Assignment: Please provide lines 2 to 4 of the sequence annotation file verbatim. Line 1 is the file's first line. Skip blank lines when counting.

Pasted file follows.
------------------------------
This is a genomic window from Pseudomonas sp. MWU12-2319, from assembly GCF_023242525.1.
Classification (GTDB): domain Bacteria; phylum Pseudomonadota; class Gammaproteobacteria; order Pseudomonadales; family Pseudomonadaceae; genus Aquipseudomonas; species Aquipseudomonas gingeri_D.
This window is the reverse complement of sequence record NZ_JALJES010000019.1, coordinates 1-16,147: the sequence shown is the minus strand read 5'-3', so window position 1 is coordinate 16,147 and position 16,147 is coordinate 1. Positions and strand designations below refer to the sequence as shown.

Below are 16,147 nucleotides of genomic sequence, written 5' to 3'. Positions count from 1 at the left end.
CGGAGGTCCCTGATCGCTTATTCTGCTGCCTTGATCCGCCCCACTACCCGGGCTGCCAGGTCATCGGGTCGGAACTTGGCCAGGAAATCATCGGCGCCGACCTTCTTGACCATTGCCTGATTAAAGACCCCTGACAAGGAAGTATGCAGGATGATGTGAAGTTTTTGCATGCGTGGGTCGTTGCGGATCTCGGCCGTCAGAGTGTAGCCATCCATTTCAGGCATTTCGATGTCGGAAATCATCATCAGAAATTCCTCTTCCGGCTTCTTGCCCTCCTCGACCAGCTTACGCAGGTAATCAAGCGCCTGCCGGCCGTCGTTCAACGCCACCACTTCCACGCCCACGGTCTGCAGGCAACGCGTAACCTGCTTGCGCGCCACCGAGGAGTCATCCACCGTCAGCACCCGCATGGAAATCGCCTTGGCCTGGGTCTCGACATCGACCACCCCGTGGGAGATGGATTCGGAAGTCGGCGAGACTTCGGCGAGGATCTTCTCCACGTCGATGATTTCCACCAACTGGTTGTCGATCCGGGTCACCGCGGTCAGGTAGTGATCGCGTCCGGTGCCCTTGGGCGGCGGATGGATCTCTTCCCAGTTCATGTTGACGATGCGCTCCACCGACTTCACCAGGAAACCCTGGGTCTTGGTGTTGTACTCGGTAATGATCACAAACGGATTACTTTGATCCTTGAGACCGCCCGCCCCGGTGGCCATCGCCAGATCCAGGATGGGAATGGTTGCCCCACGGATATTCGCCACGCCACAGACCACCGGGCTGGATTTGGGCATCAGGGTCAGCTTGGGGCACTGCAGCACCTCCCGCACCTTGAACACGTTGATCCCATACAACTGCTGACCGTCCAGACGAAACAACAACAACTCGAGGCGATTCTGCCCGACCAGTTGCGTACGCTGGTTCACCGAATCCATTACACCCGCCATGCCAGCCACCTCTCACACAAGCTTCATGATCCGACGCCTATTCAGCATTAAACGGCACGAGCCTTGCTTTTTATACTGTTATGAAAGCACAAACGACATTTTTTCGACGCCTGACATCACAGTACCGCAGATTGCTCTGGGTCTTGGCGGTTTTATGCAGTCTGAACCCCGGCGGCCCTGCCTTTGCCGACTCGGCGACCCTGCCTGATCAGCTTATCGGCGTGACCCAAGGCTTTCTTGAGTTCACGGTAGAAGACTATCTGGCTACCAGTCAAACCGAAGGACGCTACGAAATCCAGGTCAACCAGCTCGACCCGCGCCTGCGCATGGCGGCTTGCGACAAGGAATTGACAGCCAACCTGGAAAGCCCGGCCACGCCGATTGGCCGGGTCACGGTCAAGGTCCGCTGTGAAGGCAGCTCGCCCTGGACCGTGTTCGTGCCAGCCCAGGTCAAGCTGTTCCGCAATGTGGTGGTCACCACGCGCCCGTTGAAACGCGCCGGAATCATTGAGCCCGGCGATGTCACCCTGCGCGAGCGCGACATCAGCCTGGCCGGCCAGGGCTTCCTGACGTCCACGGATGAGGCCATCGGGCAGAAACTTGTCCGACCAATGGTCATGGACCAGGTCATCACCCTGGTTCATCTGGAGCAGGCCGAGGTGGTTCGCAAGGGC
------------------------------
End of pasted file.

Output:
Classification (GTDB): domain Bacteria; phylum Pseudomonadota; class Gammaproteobacteria; order Pseudomonadales; family Pseudomonadaceae; genus Aquipseudomonas; species Aquipseudomonas gingeri_D.
This window is the reverse complement of sequence record NZ_JALJES010000019.1, coordinates 1-16,147: the sequence shown is the minus strand read 5'-3', so window position 1 is coordinate 16,147 and position 16,147 is coordinate 1. Positions and strand designations below refer to the sequence as shown.

Below are 16,147 nucleotides of genomic sequence, written 5' to 3'. Positions count from 1 at the left end.